When cooked properly, the schnitzel coating is crisp and brown but does not stick to the veal. You should be able to slide a knife between the meat and the coating. The trick to this is to fry the schnitzel immediately after it has been coated with bread crumbs. Letting the breaded veal sit before frying it causes the coating to stick to the meat.
Schnitzel has been a part of the European culinary landscape since the days of the Roman Empire. The development of thin meat, breaded and fried can be traced back to the 1st Century AD to Marcus Gavius Apicus, who is believed to have been a Roman gourmet and lover of luxury, who lived sometime during the reign of Tiberius. He is attributed with the authorship of the Roman cookbook “Apicius”.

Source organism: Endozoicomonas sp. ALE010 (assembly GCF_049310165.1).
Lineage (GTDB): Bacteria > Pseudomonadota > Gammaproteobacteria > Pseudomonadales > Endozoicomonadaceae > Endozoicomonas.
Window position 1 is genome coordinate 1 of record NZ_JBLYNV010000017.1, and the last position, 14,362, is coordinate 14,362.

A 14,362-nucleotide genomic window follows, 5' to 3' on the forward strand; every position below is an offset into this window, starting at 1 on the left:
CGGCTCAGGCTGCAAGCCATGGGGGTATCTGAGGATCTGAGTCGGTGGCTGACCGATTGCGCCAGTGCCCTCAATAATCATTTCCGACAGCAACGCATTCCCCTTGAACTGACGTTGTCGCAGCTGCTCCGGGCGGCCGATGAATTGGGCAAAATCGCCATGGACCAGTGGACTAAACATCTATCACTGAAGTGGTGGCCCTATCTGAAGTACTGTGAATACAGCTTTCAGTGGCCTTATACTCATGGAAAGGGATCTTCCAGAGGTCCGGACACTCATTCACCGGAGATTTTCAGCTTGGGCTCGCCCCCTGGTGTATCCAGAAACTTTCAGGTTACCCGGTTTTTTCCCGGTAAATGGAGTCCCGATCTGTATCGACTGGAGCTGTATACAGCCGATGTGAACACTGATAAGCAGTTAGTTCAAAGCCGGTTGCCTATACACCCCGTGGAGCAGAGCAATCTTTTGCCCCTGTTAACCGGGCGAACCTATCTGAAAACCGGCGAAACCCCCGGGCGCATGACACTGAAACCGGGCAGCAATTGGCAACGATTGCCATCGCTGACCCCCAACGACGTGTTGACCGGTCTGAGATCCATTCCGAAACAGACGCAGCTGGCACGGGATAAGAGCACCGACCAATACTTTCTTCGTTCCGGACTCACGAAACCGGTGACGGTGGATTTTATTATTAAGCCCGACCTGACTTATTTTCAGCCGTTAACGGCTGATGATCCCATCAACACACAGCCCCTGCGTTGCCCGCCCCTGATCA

Schnitzel eventually made it’s way to the New World of the Americas sometime between the late 1790’s to the mid 1800’s when German Immigrants flocked from the East Coast to Texas. Beef was more plentiful than veal or pork. So instead of using veal or pork for schnitzel they used beef. German butchers who were looking for a way to sell the tougher cuts of beef pounded it and tenderized it a bit. Legend has it that a cook accidentally grabbed one of these steaks by accident when doing an order of fried chicken. The accident was beloved that the dish became known as “Chicken Fried Steak”.